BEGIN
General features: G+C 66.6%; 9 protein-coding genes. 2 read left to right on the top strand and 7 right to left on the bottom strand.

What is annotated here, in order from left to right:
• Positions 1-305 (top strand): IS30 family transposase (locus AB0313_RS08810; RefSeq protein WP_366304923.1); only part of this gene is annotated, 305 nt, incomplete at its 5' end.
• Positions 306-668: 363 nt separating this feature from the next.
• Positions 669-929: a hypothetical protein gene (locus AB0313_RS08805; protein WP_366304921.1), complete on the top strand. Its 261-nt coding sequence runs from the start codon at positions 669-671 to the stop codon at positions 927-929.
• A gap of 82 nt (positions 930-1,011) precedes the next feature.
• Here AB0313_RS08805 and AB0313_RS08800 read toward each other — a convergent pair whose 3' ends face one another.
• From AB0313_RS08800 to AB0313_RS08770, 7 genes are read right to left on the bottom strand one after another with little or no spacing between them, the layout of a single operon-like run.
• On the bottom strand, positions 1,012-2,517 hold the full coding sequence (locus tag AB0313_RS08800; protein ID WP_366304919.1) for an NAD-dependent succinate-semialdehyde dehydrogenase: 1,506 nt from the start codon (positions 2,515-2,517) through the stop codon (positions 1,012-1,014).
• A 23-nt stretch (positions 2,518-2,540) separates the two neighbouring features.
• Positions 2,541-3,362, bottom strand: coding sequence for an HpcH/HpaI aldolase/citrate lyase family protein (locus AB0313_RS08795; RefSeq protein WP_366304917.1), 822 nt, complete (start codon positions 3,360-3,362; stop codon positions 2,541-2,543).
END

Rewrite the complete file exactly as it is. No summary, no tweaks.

General features: G+C 66.6%; 9 protein-coding genes. 2 read left to right on the top strand and 7 right to left on the bottom strand.

What is annotated here, in order from left to right:
• Positions 1-305 (top strand): IS30 family transposase (locus AB0313_RS08810; RefSeq protein WP_366304923.1); only part of this gene is annotated, 305 nt, incomplete at its 5' end.
• Positions 306-668: 363 nt separating this feature from the next.
• Positions 669-929: a hypothetical protein gene (locus AB0313_RS08805; protein WP_366304921.1), complete on the top strand. Its 261-nt coding sequence runs from the start codon at positions 669-671 to the stop codon at positions 927-929.
• A gap of 82 nt (positions 930-1,011) precedes the next feature.
• Here AB0313_RS08805 and AB0313_RS08800 read toward each other — a convergent pair whose 3' ends face one another.
• From AB0313_RS08800 to AB0313_RS08770, 7 genes are read right to left on the bottom strand one after another with little or no spacing between them, the layout of a single operon-like run.
• On the bottom strand, positions 1,012-2,517 hold the full coding sequence (locus tag AB0313_RS08800; protein ID WP_366304919.1) for an NAD-dependent succinate-semialdehyde dehydrogenase: 1,506 nt from the start codon (positions 2,515-2,517) through the stop codon (positions 1,012-1,014).
• A 23-nt stretch (positions 2,518-2,540) separates the two neighbouring features.
• Positions 2,541-3,362, bottom strand: coding sequence for an HpcH/HpaI aldolase/citrate lyase family protein (locus AB0313_RS08795; RefSeq protein WP_366304917.1), 822 nt, complete (start codon positions 3,360-3,362; stop codon positions 2,541-2,543).